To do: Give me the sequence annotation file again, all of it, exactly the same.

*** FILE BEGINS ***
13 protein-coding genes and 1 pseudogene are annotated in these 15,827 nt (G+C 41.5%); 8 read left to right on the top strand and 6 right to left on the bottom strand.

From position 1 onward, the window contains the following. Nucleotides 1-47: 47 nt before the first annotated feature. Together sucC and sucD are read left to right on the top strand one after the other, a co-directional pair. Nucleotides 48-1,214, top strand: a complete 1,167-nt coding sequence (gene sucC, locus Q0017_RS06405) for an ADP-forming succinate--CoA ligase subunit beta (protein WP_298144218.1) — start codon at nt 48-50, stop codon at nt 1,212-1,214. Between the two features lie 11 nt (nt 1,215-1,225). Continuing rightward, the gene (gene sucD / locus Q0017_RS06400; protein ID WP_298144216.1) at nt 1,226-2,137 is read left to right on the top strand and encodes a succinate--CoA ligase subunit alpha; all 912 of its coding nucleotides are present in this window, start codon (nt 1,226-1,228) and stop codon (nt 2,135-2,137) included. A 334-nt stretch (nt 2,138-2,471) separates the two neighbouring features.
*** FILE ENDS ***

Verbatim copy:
13 protein-coding genes and 1 pseudogene are annotated in these 15,827 nt (G+C 41.5%); 8 read left to right on the top strand and 6 right to left on the bottom strand.

From position 1 onward, the window contains the following. Nucleotides 1-47: 47 nt before the first annotated feature. Together sucC and sucD are read left to right on the top strand one after the other, a co-directional pair. Nucleotides 48-1,214, top strand: a complete 1,167-nt coding sequence (gene sucC, locus Q0017_RS06405) for an ADP-forming succinate--CoA ligase subunit beta (protein WP_298144218.1) — start codon at nt 48-50, stop codon at nt 1,212-1,214. Between the two features lie 11 nt (nt 1,215-1,225). Continuing rightward, the gene (gene sucD / locus Q0017_RS06400; protein ID WP_298144216.1) at nt 1,226-2,137 is read left to right on the top strand and encodes a succinate--CoA ligase subunit alpha; all 912 of its coding nucleotides are present in this window, start codon (nt 1,226-1,228) and stop codon (nt 2,135-2,137) included. A 334-nt stretch (nt 2,138-2,471) separates the two neighbouring features.